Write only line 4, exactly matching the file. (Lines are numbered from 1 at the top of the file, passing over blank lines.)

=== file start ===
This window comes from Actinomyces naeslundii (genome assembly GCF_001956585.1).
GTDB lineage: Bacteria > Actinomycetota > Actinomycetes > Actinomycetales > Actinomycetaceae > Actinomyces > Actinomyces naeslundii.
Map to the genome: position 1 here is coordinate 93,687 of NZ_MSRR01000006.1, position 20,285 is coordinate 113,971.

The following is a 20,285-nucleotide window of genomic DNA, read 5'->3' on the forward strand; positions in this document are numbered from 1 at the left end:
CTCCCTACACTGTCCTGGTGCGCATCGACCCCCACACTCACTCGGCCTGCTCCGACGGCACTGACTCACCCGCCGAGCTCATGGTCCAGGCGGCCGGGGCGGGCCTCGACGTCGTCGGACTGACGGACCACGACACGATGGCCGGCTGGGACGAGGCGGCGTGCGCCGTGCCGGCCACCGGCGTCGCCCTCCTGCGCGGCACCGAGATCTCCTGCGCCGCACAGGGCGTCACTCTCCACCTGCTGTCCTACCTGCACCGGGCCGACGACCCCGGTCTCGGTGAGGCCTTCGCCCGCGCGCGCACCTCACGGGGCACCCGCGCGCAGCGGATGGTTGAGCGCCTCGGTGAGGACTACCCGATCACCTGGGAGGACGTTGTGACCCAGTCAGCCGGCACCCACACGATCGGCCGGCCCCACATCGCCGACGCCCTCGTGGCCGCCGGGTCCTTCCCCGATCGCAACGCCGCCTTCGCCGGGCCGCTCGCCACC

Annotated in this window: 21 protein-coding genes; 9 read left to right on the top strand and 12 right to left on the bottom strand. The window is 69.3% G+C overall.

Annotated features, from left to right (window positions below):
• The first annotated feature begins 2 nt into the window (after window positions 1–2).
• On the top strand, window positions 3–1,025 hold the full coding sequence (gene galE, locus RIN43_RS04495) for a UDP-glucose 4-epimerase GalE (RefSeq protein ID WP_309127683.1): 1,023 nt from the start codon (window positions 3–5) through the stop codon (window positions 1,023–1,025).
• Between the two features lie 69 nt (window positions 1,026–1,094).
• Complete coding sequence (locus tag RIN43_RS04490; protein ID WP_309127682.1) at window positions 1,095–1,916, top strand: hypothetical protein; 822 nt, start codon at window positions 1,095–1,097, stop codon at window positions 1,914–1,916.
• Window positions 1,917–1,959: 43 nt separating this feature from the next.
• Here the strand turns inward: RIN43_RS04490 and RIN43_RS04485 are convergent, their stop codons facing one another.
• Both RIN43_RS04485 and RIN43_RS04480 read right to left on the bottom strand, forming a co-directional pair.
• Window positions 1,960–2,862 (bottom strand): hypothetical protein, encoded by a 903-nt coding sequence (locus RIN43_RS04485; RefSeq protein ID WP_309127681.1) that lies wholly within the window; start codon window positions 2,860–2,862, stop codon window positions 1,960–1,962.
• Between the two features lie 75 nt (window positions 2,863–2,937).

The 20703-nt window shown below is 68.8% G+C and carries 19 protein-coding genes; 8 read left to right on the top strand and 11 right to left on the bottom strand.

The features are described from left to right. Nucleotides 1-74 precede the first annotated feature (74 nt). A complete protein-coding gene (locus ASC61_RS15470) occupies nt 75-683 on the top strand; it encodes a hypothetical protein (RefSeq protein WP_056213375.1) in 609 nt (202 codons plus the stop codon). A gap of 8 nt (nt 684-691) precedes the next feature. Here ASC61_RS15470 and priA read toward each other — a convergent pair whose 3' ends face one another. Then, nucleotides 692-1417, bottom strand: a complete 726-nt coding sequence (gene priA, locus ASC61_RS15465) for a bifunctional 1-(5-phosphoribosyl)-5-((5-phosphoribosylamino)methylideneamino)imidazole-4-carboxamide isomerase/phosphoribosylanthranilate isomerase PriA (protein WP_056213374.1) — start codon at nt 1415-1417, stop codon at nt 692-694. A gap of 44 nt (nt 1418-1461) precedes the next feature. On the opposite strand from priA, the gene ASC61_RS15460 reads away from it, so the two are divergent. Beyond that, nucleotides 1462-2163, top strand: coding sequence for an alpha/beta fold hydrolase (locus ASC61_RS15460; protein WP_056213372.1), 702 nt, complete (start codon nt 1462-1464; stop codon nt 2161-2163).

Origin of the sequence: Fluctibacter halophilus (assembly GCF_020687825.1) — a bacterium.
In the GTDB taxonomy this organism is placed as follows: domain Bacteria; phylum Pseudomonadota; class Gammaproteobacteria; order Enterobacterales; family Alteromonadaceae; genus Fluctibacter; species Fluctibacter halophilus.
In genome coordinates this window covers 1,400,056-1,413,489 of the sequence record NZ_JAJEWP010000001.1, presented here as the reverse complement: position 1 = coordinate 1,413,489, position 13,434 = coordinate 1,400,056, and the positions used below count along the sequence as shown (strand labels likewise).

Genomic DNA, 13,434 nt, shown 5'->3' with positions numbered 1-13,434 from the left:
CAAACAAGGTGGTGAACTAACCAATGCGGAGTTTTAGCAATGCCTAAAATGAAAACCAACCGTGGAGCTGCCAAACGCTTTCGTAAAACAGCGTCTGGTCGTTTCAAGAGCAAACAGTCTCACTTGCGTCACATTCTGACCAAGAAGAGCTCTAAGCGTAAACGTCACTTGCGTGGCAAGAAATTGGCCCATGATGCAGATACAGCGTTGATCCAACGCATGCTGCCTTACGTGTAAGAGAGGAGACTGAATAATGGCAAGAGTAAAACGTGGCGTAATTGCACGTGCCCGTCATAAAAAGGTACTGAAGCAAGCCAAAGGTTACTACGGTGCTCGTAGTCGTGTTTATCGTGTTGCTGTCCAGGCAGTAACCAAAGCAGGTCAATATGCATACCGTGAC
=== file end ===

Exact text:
The following is a 20,285-nucleotide window of genomic DNA, read 5'->3' on the forward strand; positions in this document are numbered from 1 at the left end: